'GP bonus system' questioned26th January 2011
A team of experts have questioned the value of the GP bonus system after research indicated it has had no real impact on the treatment of high blood pressure.
Writing in the British Medical Journal, the international team suggested there was no discernible benefit.
But with family doctors paid bonuses over certain performance targets, the British Medical Association said it was too early to judge the merits of the system, which was introduced seven years ago.
Researchers from Nottingham University teamed up with counterparts in America and Canada and analysed the records of half a million patients from before and after the introduction of the bonus system, looking at rates of blood pressure monitoring, control and treatment alongside how many patients ended up getting ill.
Professor Stephen Soumerai from the team said: “The programme’s lack of effect may be explained in part by performance targets that were set too close to existing practice.”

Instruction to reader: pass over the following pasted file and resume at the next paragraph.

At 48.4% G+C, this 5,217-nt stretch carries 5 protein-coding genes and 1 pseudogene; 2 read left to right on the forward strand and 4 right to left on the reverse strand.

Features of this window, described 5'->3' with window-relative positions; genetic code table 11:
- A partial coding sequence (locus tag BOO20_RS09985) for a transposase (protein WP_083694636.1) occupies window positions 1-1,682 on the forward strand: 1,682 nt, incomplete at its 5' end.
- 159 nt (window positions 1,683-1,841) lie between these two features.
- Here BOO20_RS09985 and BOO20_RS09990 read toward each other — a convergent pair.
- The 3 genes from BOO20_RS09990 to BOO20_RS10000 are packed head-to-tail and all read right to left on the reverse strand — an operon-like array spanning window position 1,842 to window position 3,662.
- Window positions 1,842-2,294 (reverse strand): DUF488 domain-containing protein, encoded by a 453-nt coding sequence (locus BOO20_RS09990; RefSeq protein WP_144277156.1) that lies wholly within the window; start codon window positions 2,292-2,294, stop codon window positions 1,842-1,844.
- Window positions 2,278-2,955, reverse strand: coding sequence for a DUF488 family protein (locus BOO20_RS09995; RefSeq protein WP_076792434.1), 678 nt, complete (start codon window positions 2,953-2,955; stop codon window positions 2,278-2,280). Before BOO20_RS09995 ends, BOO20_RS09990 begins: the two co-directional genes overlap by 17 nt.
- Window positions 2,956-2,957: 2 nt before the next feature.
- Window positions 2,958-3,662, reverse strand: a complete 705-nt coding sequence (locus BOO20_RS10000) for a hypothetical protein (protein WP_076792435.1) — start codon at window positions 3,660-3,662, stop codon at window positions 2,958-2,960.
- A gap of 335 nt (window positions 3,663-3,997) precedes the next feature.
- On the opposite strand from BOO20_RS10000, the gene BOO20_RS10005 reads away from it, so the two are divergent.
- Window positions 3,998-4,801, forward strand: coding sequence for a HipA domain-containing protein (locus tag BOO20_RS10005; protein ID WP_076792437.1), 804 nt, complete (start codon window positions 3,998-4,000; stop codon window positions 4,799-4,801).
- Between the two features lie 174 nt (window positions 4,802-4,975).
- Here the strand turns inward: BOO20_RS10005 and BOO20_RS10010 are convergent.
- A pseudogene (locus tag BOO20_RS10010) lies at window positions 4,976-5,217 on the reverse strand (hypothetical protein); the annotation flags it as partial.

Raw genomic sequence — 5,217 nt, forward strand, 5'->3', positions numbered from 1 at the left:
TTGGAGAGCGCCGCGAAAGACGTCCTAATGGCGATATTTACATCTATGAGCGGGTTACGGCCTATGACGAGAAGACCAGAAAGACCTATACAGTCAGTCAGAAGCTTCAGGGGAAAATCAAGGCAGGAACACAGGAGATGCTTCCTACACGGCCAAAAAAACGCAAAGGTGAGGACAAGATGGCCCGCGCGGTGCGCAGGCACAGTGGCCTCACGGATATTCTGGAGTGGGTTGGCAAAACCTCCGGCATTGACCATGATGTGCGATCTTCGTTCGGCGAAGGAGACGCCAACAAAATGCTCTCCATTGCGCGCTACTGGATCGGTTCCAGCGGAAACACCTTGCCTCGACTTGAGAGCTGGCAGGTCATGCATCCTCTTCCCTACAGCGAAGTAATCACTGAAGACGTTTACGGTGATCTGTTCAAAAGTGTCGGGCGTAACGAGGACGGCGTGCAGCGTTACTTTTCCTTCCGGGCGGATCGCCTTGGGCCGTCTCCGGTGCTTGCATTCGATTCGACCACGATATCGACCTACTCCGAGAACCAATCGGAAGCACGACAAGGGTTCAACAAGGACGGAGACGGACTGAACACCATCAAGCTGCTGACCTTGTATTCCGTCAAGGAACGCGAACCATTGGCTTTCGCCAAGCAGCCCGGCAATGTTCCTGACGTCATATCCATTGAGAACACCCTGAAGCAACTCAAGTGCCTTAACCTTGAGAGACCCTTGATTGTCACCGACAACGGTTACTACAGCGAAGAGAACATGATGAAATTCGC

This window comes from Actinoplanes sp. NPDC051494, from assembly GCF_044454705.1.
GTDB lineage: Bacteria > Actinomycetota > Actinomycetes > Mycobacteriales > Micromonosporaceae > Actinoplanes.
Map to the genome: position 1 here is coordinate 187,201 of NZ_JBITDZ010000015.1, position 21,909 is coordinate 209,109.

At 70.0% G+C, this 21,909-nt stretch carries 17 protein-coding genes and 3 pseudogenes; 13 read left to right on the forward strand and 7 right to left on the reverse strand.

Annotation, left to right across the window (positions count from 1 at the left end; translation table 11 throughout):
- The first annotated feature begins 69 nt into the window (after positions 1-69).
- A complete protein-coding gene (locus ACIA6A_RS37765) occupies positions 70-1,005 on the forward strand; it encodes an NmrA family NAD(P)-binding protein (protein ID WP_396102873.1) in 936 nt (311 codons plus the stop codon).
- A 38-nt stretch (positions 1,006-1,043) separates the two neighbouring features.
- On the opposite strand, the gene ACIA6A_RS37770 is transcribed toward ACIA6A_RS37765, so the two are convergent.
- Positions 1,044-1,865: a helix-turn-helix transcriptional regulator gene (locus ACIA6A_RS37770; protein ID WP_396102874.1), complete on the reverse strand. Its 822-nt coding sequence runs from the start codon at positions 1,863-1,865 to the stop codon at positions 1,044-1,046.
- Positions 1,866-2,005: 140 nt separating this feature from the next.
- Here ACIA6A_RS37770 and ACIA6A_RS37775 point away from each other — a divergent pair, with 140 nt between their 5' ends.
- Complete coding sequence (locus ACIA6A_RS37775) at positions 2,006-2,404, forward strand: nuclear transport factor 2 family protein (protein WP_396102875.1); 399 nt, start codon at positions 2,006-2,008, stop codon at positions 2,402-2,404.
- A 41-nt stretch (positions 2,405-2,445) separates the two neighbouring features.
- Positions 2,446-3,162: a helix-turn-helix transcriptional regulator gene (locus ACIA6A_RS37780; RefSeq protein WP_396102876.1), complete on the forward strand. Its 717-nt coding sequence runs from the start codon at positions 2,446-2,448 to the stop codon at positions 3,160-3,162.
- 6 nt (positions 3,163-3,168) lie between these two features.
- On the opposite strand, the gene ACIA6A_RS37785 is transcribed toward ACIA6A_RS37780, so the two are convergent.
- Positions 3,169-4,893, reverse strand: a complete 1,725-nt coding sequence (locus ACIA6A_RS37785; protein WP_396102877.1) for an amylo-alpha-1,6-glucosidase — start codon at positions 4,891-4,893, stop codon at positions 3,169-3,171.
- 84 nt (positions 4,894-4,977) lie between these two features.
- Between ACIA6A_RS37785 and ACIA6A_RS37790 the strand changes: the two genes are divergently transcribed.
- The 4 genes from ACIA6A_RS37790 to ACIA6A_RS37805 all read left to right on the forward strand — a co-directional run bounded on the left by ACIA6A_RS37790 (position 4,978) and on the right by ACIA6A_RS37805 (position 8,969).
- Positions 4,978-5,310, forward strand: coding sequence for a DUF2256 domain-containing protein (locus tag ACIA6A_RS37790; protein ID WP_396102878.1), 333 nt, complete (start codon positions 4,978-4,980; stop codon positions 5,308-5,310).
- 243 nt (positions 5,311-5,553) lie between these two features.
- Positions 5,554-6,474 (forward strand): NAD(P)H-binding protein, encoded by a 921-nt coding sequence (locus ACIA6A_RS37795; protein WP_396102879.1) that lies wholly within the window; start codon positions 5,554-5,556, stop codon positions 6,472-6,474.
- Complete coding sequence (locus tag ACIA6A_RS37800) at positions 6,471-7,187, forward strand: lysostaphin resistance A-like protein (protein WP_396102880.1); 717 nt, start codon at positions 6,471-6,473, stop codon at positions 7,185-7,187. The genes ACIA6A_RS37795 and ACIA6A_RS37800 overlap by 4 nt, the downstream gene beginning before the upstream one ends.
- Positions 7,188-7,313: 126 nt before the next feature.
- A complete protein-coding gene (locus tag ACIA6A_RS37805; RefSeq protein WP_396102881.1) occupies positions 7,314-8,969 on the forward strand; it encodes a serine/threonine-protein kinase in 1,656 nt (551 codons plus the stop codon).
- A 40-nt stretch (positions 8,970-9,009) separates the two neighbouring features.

The BMA’s Dr Laurence Buckman said the bonus system was still relatively new.
“Other studies have shown that it has improved care and treatment for people with diabetes and reduced the number of heart attacks and deaths, particularly in deprived areas,” he said.
“We expect the true gains will be seen in the long-term as more evidence becomes available.”
The Department of Health said the Quality and Outcomes Framework and other incentives for GPs were “insufficiently focused on outcomes, including patient experience” and as a result there are plans to reform the current payment system so that GPs are "rewarded appropriately for improving patient outcomes".
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Title: 'GP bonus system' questioned
Author: Mark Nicholls
Article Id: 17354
Date Added: 26th Jan 2011